In spite of the fact that we have been to the north and south of Thailand on multiple occasions and loved it, we have not had much interest in seeing Bangkok. Every time we did consider a visit there the city was in a uproar, it was flooded or the airport was shut down by protesters. However, this past week everything lined up for us to see what our friends George and Deb describe as their favourite  place on earth.

IMG_1121We had a wonderful weekend getting caught up with our friends Gary and Kveta who have now moved on to a teaching position in Pakistan. The hotel was lovely and very reasonably priced for a great little suite. We did make some effort at sightseeing but mostly we just sat around the hotel or the pool chatting.

Bangkok has endless malls, some quiet green spaces and incredibly beautiful temples, one with a solid gold Buddha that sits about four meters high.  We struggled through JJ Market which is supposed to be the largest such market in the world and walked forever to see the waterfront. Steve had to head back on Monday for work so he did some touring around on his own while the rest of us hit the pool.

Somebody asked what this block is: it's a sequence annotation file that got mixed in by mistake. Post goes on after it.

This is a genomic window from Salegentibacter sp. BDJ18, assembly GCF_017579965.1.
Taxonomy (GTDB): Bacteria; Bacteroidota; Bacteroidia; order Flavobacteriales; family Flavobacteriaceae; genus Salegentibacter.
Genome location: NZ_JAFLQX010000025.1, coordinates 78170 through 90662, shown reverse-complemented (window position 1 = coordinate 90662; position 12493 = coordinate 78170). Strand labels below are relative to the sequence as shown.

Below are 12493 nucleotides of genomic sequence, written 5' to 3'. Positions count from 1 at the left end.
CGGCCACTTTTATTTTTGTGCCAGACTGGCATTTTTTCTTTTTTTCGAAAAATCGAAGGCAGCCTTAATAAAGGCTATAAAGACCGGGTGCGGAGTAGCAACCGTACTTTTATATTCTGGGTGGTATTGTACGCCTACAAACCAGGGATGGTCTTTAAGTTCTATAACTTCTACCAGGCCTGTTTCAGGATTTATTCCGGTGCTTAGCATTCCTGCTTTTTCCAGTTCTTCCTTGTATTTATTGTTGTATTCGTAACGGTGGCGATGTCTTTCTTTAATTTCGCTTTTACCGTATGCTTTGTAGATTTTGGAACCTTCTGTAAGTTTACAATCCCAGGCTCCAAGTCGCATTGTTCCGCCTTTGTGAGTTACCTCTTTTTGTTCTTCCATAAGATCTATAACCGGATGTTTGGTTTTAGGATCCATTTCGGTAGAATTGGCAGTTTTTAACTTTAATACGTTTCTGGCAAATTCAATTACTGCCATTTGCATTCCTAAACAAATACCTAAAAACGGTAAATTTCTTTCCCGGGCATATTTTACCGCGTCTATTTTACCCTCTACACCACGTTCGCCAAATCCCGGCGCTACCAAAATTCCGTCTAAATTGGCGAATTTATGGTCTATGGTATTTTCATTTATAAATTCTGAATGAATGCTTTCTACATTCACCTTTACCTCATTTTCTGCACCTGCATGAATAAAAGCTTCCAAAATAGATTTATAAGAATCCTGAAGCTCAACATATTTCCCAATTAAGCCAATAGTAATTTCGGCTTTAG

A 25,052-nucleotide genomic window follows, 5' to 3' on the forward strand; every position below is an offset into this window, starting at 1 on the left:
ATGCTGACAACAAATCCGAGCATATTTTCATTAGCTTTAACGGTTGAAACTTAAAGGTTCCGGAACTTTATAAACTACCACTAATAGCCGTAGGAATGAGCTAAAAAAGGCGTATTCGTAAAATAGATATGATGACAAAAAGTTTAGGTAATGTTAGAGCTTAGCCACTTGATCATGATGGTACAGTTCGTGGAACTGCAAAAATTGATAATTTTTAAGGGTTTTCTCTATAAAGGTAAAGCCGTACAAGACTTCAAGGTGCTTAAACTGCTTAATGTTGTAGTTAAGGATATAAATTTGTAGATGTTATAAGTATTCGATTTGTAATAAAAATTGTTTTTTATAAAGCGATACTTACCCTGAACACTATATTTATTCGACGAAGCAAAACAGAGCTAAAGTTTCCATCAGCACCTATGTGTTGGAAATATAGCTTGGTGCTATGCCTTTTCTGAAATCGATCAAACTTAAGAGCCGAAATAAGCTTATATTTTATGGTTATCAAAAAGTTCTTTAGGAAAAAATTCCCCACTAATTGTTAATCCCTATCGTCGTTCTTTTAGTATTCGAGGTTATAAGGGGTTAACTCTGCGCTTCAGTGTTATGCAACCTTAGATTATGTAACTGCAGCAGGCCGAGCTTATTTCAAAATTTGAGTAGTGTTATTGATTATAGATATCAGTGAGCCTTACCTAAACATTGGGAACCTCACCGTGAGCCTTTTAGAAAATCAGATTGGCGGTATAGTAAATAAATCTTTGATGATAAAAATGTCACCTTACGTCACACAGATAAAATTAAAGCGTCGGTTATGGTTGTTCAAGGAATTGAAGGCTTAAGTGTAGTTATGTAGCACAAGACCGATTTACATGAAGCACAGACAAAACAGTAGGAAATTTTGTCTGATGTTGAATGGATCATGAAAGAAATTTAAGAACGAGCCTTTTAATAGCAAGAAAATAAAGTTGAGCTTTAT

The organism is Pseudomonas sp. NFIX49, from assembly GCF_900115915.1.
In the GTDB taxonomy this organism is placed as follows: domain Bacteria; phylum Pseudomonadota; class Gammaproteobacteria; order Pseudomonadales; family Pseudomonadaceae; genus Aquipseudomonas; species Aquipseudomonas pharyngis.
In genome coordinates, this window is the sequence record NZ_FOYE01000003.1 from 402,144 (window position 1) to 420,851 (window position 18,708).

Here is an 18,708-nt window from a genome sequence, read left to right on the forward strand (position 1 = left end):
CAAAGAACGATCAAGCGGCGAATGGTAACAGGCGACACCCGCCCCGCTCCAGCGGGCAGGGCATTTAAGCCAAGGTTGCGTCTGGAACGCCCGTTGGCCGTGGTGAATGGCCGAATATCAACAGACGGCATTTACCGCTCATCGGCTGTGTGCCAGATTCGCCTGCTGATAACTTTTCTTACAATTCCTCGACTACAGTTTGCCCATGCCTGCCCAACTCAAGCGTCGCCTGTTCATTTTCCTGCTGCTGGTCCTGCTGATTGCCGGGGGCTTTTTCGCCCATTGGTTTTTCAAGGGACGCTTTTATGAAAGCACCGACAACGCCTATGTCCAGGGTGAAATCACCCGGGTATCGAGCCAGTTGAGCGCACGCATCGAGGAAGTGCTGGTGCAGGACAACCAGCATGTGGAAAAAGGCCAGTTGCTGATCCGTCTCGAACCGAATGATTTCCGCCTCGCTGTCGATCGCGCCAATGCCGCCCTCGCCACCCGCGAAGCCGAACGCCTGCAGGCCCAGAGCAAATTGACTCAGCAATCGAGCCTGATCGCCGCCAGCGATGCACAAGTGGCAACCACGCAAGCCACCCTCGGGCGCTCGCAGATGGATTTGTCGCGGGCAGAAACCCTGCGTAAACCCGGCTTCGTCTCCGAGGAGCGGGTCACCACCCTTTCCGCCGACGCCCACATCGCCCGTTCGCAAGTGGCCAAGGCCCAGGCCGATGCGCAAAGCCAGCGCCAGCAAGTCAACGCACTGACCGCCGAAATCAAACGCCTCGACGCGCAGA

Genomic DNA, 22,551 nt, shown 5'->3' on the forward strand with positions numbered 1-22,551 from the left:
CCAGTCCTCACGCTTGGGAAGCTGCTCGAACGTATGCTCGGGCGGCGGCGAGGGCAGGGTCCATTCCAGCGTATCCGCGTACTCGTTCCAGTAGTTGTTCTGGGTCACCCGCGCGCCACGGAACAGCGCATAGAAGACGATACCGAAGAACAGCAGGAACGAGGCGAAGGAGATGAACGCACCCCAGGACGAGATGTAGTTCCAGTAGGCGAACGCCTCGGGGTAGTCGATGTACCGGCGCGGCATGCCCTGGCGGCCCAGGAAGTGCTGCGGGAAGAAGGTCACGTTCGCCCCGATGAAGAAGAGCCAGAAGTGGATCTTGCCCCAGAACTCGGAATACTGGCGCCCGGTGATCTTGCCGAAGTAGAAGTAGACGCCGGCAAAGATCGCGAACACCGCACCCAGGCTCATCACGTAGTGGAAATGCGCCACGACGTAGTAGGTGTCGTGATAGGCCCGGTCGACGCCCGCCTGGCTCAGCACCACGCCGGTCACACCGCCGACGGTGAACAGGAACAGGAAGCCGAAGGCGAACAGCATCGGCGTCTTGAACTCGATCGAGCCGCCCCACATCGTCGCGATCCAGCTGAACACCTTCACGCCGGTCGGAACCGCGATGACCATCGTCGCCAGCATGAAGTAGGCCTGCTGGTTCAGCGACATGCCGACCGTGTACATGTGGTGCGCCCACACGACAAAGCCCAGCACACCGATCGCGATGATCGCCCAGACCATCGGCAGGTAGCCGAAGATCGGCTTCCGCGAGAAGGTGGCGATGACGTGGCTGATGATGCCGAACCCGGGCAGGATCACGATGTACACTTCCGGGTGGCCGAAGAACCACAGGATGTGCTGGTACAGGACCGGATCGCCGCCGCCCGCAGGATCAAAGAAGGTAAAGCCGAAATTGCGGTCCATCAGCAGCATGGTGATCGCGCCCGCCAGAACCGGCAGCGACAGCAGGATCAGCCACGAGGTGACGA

I stayed on to attend the 4/14 Window Movement Global Summit which was attended by almost 1000 missiologists, theologians, church and mission leaders and practitioners representing 70 nations. Hosted by Compassion Thailand and the Christian Broadcasting Network, and Promise Church in New York, it was an organizational marvel, especially considering that the organizing team only actually met face to face twice due to their geographical challenges. The 4/14 refers to the demographic of children aged four to fourteen who are our future leaders, and are marginalized by the world and the church yet have a significant role to play. The speakers and children themselves challenged us with the need to ensure that they are solidly “Rooted” and then “Released” with support to do the work they are being prepared to do. It was a very intense learning time but a privilege to hear the heart of so many who have dedicated their lives to serving “the least of these”.